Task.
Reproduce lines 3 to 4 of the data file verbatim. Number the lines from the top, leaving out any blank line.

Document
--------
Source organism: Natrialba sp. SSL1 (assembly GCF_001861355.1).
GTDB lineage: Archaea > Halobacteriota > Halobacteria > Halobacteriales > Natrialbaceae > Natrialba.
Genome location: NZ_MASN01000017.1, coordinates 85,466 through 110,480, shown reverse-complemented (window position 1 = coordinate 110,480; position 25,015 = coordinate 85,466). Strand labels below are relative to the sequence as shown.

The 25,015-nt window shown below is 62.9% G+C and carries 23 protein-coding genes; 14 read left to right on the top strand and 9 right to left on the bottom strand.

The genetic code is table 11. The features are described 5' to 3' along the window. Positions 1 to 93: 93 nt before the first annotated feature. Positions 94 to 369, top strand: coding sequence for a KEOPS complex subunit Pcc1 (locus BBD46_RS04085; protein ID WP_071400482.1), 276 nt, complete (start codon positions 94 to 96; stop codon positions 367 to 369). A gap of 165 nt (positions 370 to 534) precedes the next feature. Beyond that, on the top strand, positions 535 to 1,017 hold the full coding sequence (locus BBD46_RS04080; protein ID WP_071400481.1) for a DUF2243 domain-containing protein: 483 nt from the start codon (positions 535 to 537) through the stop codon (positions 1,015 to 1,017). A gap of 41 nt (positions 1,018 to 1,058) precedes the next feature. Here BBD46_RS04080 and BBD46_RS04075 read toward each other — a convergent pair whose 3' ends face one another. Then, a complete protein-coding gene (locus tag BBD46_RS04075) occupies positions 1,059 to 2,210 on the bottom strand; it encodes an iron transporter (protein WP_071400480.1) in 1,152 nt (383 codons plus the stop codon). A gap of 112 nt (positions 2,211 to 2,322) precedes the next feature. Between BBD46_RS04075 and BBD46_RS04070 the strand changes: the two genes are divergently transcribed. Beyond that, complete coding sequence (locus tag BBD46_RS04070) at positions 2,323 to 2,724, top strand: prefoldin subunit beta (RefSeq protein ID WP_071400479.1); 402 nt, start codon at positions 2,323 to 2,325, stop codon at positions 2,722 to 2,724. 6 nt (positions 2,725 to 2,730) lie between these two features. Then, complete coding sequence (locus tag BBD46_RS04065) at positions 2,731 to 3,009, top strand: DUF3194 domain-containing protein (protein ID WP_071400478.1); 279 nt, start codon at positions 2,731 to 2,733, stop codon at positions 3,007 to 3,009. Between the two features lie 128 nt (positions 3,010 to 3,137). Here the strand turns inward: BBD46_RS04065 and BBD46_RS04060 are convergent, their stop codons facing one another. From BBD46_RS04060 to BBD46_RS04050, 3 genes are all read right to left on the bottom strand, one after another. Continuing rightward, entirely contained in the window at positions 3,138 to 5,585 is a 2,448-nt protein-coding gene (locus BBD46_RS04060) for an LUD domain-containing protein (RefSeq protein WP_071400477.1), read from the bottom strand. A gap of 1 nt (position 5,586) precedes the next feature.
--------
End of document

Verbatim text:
Genome location: NZ_MASN01000017.1, coordinates 85,466 through 110,480, shown reverse-complemented (window position 1 = coordinate 110,480; position 25,015 = coordinate 85,466). Strand labels below are relative to the sequence as shown.

The 25,015-nt window shown below is 62.9% G+C and carries 23 protein-coding genes; 14 read left to right on the top strand and 9 right to left on the bottom strand.